“Imagination is everything. It is the preview of life’s coming attractions.” – Albert Einstein
I want you to take everything you think you know about the future and throw it out. Throw it out like a loaf of moldy bread. Moldy bread cannot provide sustenance; rather, it will make you sick. Unfortunately this is what happens to our hopes, dreams, and aspirations all too often. When you buy a loaf of bread you do not buy it with the hope that it will one day mold. Rather, you buy it with the purpose of eating it, fueling your body to achieve basic functionality.
So, let’s use our imagination for a moment. I want you to recall the last time you threw out a loaf of moldy bread. It may have been last week, maybe last month, or, maybe this morning. Either way, take a second, close your eyes if you must, and try to remember everything in that moment. What is the first thought that comes to your mind when you recall that image? Is it the bread itself? Or is it the impact that discovery had on the rest of your day? Maybe you recall something seemingly unrelated such as a child’s soccer game, an incident at work, or a loved one recently admitted to the hospital. More importantly, what happened that you were unable or unwilling to use this bread before it expired? Were you too busy? Was there an “easier and faster” option? If so, did the immediate gratification outweigh the long-term benefits to your original intent?
The point here is that we all have aspirations, dreams, and future desires. But we have allowed these aspirations, intentions, and dreams to “expire.” We allow trivial matters, circumstance, and “easier and faster” options to weigh us down, slow us down, and ultimately, shut us down. When this happens we end up with the proverbial moldy loaf of bread.
Hindsight is 20/20
“If we only knew then, what we know now, we would have __________” (fill in the blank). When you reflect on past decisions, events, relationships, employment, etc., what stands out in your mind as defining those periods in your life? Was it the day-to-day stress of surmounting obstacles, or was it the end result, whether victorious or tragic? We tend to remember pivotal moments of victory and defeat but even more than that, we remember the lasting impact the outcome of these moments have had on our lives. We tend to forget the day-to-day specifics that weighed us down and the reason is because in hindsight, they weren’t that important. This same principle applies to us today. We let the day-to-day stress rob us of our vision and hope for our individual futures, our organizations, our communities, and our world. Although we have to deal with the day-to-day stress, we do not have to accept its version of the future. Answer the following questions and pay particular attention to where your mind goes and the steps it takes to arrive at each answer.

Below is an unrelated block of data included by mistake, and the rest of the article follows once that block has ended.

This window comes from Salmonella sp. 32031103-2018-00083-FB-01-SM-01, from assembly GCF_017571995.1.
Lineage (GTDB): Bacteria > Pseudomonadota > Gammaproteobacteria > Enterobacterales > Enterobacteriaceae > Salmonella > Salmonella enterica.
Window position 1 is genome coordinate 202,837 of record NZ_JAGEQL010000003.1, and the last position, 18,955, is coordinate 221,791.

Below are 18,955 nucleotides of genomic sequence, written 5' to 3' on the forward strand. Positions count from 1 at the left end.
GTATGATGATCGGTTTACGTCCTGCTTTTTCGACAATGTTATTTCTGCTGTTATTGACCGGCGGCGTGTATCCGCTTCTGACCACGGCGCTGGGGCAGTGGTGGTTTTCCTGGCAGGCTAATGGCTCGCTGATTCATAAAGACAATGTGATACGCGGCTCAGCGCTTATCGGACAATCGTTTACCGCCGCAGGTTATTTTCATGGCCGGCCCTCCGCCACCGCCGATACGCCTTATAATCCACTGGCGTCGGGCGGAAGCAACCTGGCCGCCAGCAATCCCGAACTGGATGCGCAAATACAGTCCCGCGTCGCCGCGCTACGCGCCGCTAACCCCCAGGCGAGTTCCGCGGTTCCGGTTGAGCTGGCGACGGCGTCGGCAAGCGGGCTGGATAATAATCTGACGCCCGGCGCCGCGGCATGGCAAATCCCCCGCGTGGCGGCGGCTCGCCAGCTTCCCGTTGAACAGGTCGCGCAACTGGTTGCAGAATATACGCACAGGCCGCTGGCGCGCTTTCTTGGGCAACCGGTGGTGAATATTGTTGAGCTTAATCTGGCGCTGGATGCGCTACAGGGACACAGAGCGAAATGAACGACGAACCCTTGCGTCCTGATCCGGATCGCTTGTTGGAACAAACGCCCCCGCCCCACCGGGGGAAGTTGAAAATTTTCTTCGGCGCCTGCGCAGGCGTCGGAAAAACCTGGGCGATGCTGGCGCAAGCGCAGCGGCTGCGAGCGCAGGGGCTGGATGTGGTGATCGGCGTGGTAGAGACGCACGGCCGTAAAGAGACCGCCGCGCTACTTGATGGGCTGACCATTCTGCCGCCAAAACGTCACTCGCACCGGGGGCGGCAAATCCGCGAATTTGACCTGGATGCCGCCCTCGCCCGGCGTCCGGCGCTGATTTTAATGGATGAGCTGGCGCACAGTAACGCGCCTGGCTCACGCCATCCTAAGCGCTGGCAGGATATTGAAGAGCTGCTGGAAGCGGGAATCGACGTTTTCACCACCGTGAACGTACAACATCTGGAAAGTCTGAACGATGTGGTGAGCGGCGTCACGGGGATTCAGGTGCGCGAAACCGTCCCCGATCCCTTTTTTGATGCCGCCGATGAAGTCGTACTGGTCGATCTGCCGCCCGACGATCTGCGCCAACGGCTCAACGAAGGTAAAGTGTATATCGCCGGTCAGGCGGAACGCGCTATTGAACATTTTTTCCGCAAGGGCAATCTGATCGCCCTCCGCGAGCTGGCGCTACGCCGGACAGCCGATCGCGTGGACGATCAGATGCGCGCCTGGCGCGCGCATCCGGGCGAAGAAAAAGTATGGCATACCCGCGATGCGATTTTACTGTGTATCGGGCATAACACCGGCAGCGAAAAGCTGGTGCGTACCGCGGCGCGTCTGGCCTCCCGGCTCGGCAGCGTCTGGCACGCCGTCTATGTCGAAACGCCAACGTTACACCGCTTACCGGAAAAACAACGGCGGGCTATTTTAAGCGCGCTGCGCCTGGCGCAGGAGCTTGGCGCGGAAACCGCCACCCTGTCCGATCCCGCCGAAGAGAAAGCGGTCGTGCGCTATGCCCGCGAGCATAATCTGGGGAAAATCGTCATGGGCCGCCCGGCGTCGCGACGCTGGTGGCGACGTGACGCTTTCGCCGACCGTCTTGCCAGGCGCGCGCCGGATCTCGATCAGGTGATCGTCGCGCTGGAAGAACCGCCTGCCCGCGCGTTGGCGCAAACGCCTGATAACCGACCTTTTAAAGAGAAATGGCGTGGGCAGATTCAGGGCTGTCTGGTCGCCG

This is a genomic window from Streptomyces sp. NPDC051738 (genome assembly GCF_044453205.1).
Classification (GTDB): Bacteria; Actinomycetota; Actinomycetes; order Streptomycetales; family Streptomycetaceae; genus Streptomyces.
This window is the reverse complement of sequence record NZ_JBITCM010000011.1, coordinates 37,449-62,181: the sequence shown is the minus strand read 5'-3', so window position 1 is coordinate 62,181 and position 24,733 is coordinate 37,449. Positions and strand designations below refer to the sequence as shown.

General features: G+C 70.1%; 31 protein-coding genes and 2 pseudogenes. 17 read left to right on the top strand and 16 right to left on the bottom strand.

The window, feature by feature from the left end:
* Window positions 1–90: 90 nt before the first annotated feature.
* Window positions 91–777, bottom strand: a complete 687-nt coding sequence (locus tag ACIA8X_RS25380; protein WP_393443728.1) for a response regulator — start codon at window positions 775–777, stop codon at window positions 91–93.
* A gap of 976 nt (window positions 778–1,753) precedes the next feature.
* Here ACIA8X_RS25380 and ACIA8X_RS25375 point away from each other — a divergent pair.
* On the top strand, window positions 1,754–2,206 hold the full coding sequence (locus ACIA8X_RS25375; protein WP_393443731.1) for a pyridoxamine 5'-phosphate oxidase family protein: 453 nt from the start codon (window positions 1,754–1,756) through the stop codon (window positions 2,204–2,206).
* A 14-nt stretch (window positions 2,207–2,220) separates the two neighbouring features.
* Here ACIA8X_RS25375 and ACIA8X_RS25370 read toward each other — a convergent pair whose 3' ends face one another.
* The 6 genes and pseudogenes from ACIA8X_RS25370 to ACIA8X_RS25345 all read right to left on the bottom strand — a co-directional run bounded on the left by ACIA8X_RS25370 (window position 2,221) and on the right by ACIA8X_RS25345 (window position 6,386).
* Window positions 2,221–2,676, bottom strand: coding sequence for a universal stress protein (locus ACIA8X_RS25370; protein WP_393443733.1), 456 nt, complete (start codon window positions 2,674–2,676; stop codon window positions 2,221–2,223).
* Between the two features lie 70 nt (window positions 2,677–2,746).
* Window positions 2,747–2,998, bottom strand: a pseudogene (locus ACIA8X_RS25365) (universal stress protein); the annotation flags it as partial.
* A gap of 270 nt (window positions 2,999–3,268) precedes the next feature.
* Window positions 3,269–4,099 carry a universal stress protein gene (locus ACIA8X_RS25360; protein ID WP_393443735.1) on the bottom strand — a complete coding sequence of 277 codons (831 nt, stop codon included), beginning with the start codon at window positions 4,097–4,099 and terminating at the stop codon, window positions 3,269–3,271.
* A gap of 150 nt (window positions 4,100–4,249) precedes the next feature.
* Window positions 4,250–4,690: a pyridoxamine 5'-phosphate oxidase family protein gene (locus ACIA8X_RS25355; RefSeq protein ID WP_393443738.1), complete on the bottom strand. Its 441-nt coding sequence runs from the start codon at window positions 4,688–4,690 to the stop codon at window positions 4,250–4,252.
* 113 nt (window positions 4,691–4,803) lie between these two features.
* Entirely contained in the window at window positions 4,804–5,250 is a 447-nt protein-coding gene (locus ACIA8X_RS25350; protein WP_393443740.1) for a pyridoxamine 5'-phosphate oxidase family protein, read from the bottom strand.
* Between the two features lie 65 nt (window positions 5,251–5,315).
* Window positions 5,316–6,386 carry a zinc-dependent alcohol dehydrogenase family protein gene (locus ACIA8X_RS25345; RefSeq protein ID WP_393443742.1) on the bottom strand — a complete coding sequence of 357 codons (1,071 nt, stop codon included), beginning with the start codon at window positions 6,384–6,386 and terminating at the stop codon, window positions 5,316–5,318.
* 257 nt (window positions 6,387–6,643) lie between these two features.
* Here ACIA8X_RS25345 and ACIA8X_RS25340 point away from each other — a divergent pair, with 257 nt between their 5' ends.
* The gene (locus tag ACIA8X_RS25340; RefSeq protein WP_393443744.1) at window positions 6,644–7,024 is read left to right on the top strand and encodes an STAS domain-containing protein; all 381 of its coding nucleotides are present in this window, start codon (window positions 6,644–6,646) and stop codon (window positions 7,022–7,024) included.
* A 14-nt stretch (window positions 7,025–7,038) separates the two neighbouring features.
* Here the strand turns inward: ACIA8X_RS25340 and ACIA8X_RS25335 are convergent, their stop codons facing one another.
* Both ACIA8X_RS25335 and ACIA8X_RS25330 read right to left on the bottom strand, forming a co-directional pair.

Foresight is 20/20
The year is 2013.
Now, let’s reframe the question in a different context.
The year is 2023.
Question #1 provokes a linear response where we project our immediate obstacles out into the future. Because the future is out there somewhere, we lack the experiential context to remember, recall, and recreate it. So our vision of the future is really an enlargement of the present.
Question #2 provokes a more complex response, much like how we remember the past, with the smells, the emotions, the weather, and the people we were with. There is a context or framework we use to recall and recreate those events. Is it the same thing as being there at that moment? Of course not. Rather, our memory of events allows us to experience those pivotal outcomes as they now relate to our present day context. I continue to learn new things from past events in my life as those lessons, insights, and obstacles resurface in the present moment.
So how do we uncover aspirational futures in our businesses, organizations, and communities?
In our information heavy environment It is virtually impossible to uncover the true hopes, dreams, and aspirations of any person through traditional methods. In fact, It is difficult for people to give specific answers when asked about how and where they see themselves in ten years. Most will give vague answers such as, “to be happy, to be successful, to be more wealthy.” In order to truly uncover our own aspirations and the aspirations of those in our organizations we must first learn to ask the right questions in the right context. This allows you to begin creating extraordinary working environments both for yourself and your organization, that foster creativity, imagination, possibility, and most of all, co-operation.